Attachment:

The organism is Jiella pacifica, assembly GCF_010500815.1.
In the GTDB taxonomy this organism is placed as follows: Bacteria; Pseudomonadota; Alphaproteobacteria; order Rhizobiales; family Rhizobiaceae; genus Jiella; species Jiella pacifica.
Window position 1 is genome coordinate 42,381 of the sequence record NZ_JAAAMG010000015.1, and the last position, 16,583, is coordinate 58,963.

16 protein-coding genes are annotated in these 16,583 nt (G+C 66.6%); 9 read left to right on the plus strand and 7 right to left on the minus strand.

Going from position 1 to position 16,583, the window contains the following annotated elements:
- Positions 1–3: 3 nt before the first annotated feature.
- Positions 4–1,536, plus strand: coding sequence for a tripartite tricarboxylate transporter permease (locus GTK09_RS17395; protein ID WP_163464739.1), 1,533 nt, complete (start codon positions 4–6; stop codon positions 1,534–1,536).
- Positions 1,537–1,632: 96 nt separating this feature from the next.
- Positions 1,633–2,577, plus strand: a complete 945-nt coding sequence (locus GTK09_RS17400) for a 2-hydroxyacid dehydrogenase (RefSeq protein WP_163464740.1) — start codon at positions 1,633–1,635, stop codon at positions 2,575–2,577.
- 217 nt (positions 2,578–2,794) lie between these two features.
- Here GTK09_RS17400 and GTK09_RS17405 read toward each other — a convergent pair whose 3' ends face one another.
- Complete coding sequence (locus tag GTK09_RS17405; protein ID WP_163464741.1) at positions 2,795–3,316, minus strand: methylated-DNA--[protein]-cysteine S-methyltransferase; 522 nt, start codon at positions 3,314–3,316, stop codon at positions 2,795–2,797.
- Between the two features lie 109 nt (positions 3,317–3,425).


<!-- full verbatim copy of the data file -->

The organism is Jiella pacifica, assembly GCF_010500815.1.
In the GTDB taxonomy this organism is placed as follows: Bacteria; Pseudomonadota; Alphaproteobacteria; order Rhizobiales; family Rhizobiaceae; genus Jiella; species Jiella pacifica.
Window position 1 is genome coordinate 42,381 of the sequence record NZ_JAAAMG010000015.1, and the last position, 16,583, is coordinate 58,963.

16 protein-coding genes are annotated in these 16,583 nt (G+C 66.6%); 9 read left to right on the plus strand and 7 right to left on the minus strand.

Going from position 1 to position 16,583, the window contains the following annotated elements:
- Positions 1–3: 3 nt before the first annotated feature.
- Positions 4–1,536, plus strand: coding sequence for a tripartite tricarboxylate transporter permease (locus GTK09_RS17395; protein ID WP_163464739.1), 1,533 nt, complete (start codon positions 4–6; stop codon positions 1,534–1,536).
- Positions 1,537–1,632: 96 nt separating this feature from the next.
- Positions 1,633–2,577, plus strand: a complete 945-nt coding sequence (locus GTK09_RS17400) for a 2-hydroxyacid dehydrogenase (RefSeq protein WP_163464740.1) — start codon at positions 1,633–1,635, stop codon at positions 2,575–2,577.
- 217 nt (positions 2,578–2,794) lie between these two features.
- Here GTK09_RS17400 and GTK09_RS17405 read toward each other — a convergent pair whose 3' ends face one another.
- Complete coding sequence (locus tag GTK09_RS17405; protein ID WP_163464741.1) at positions 2,795–3,316, minus strand: methylated-DNA--[protein]-cysteine S-methyltransferase; 522 nt, start codon at positions 3,314–3,316, stop codon at positions 2,795–2,797.
- Between the two features lie 109 nt (positions 3,317–3,425).